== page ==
Baby raped in Australian hospital's pediatric ward

Hospital staff reportedly asked for CCTV camera prior to incident


The man in charge of Royal Darwin Hospital's (RDH) paediatric ward the night a baby was raped there says staff asked management to install a CCTV camera but were told it would be too expensive.

The Health Care Complaints Commissioner, Carolyn Richards, has criticised the Health Department for not installing a security camera in the ward until August this year and only after a camera was put in the kitchen to stop people stealing food.

Doctor Charles Kilburn told the ABC's Stateline he did not think it would take so long to install a security camera.

"That was a surprise to me I must say when I heard that," he said.

"I guess that that particular time at the hospital was a difficult time and since that time the management team has changed."

Dr Kilburn says budgeting problems delayed the installation.

"It was a budgetary constraint," he said.

"The recommendation from our group was that CCTV cameras should be installed.

"A quote was obtained and it was felt that that was too expensive by the management group at the time."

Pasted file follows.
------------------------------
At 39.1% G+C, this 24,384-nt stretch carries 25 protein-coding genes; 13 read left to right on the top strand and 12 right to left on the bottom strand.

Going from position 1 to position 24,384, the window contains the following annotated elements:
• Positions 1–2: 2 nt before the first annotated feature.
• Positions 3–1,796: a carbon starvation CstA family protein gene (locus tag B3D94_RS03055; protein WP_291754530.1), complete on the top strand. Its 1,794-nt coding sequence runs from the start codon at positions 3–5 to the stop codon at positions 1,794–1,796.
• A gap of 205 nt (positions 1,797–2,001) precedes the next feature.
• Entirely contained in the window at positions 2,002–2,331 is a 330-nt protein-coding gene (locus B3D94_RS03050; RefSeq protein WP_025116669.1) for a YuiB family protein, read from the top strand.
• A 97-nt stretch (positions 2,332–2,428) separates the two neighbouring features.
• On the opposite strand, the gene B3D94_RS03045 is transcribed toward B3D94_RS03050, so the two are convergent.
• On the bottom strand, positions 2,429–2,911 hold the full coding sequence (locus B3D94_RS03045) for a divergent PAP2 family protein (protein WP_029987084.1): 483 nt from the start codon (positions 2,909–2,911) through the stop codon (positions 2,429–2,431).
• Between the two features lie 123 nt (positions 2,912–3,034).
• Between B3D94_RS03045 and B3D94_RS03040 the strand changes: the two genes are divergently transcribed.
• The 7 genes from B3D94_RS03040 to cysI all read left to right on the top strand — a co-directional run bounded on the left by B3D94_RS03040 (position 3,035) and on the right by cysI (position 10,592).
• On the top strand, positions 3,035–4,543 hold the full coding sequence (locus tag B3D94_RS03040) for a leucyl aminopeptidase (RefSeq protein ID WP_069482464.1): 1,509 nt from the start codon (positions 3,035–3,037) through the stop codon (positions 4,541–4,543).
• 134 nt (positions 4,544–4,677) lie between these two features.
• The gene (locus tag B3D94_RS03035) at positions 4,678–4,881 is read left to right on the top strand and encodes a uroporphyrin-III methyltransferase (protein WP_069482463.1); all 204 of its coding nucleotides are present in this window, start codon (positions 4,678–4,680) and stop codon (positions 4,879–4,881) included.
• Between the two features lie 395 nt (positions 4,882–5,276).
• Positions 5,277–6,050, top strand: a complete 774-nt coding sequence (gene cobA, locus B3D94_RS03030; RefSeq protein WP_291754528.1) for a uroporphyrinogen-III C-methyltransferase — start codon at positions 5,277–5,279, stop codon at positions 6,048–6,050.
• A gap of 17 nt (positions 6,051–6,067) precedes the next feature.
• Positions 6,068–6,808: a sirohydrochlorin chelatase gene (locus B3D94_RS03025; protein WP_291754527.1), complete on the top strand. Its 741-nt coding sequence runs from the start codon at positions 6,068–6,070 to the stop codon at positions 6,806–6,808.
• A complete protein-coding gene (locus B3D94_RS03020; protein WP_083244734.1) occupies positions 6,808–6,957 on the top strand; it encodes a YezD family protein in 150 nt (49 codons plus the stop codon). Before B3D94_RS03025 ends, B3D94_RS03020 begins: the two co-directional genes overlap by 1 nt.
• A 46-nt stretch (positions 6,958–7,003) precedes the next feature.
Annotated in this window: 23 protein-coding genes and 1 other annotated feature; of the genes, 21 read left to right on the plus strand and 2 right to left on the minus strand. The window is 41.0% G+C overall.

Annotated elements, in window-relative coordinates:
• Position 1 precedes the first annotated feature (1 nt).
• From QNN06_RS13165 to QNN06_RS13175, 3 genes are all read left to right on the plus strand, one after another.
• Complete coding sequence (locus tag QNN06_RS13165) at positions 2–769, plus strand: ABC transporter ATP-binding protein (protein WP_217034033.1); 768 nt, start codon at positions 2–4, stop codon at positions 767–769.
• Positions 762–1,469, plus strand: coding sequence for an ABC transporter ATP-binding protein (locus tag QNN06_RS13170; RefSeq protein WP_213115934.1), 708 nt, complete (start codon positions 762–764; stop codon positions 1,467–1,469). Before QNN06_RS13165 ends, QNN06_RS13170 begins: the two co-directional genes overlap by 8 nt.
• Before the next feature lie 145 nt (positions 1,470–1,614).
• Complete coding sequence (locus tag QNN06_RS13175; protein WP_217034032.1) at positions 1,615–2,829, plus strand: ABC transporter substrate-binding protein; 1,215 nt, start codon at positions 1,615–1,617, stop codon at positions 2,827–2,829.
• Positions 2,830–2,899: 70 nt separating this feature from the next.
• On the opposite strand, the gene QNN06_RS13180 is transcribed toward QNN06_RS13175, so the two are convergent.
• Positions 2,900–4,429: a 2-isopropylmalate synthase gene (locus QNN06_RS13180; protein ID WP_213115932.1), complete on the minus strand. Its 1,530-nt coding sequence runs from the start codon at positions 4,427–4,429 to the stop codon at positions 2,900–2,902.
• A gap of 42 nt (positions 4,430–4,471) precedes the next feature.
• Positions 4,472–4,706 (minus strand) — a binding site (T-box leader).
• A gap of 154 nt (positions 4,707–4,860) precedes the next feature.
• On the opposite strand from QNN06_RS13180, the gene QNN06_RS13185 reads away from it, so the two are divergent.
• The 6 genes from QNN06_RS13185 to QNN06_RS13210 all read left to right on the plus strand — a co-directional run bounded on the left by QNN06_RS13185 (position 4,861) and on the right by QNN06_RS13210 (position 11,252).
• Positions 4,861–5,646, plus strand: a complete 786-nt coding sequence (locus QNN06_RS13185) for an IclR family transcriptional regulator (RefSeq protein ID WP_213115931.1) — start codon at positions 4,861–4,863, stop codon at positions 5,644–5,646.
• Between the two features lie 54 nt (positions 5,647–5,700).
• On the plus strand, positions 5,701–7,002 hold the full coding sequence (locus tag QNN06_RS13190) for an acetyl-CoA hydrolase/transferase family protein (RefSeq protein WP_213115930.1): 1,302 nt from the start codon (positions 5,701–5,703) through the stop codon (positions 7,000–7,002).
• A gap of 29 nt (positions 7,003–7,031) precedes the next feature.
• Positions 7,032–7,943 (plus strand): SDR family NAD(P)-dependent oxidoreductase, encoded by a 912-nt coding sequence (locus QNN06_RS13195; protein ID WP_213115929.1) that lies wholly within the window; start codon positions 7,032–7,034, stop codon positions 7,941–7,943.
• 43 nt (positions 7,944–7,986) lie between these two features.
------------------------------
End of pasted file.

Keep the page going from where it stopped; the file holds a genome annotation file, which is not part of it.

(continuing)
Dr Kilburn also says he is disappointed that people have been allowed to enter the ward without being challenged by staff.

He says after-hours access to the ward was restricted soon after the rape and now no one except staff can enter the ward without first using an intercom.

But Ms Richards says last November two of her investigating officers were in the ward for up to 25 minutes before they were asked to identify themselves.

Dr Kilburn says that staff are asked to report people they do not know, however they often have a lot on their plate.

"The staff are told that they need to report and recognise anyone who is behaving suspiciously and hopefully people who they don't recognise," he said.

"They've got a lot of duties, they're clinically active, they're in a busy ward and their main focus is on the clinical care of the children."